I totally loved this event! Adrenaline, speed and accuracy with a good dose of argy-bargy and randomness. I had my boat and kit rigged up with EL-wire for a film project, so took to the races lit up and with a Tron soundtrack - amazing! Despite being lit up like an actual moving target, and having wires and batteries all over the place, I managed to qualify in 1st place in every round and eventually went on to take the win in Sunday's finals. The Mens event was hard faught throughout, and it was eventually fellow Palm paddler Bren Orton who took the win. We both bagged £100 cash prize, thanks to the event sponsors White Water the Canoe Centre & Palm Equipment.
Photo by AE Photos
Photos by Seth Ashworth
After all that excitement it was time for a "showcase final" with invited hot-shot boaters and past winners from around the world giving us a taste of things to come the following day. Saturday evening saw even more precision organisation as over 250 hungry paddlers and helpers were fed and watered before an interesting presentation by Mariann Saether about dams around the world, the pros and cons, and what we can do to make a difference. The Thames Valley Freestylers annual awards were also given out - a great mix of rewarding those who have progressed, given back to the paddling community and a few silly ones. At an internationally attended event, it was great to see the local paddling community was still at the heart of it, without feeling exclusive.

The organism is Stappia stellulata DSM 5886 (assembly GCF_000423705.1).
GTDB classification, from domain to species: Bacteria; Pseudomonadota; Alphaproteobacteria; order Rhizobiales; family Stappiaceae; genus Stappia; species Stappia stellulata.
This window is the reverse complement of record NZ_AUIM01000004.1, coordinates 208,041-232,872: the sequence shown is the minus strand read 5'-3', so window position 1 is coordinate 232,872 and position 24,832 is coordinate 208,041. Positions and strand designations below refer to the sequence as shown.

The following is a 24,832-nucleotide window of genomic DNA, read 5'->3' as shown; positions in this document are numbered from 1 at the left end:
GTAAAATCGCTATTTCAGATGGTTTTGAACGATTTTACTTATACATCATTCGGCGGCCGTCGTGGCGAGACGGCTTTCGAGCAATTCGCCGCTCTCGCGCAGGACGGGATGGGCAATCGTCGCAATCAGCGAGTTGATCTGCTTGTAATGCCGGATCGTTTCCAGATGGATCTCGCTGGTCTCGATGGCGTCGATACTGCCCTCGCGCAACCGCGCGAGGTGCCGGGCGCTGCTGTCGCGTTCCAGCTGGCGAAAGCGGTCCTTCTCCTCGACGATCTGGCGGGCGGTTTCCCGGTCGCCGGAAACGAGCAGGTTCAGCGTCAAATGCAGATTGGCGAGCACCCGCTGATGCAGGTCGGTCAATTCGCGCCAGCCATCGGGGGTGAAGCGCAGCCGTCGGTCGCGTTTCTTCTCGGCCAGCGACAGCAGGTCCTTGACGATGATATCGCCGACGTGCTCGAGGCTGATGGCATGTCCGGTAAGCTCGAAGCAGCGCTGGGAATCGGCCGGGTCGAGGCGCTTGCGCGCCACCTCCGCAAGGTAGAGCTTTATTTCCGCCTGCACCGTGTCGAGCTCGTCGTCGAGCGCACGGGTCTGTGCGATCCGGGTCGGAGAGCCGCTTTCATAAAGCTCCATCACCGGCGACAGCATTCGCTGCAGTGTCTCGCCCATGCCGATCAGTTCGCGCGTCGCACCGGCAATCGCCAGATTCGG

Sunday kicked off bright and early, with over 200 paddlers wanting to take part and show what they can do, it was a tight schedule. River levels were rising rapidly, making constant work with the lock-keeper essential to try and keep the wave as consistant as possible. Jam heats of mixed ability and age gave everyone plenty of rides with a supportive environment - rather than the traditional 45 seconds of all or nothing. Live feed screens for spectators were fantastic, and live score updates really upped the excitment. People were living their mates' rides with them - the volume of cheers and sighs told of the size of the move, or whether it had flushed!
Live score updates
After 8 hours of heats, the final scores were in. The wave was adjusted to a foamy 3-gate formation. It was time for the top 10 men and top 5 women to take to the water once more to battle it out to be crowned king and queen of Hurley Classic 2014. Back in the two rides of 45 seconds formet, the pretty was really on. Tie to go big, or go home. Flushing in your 45 second ride would mostly likely hand the title to someone that didn't, but the "safe" moves don't score much.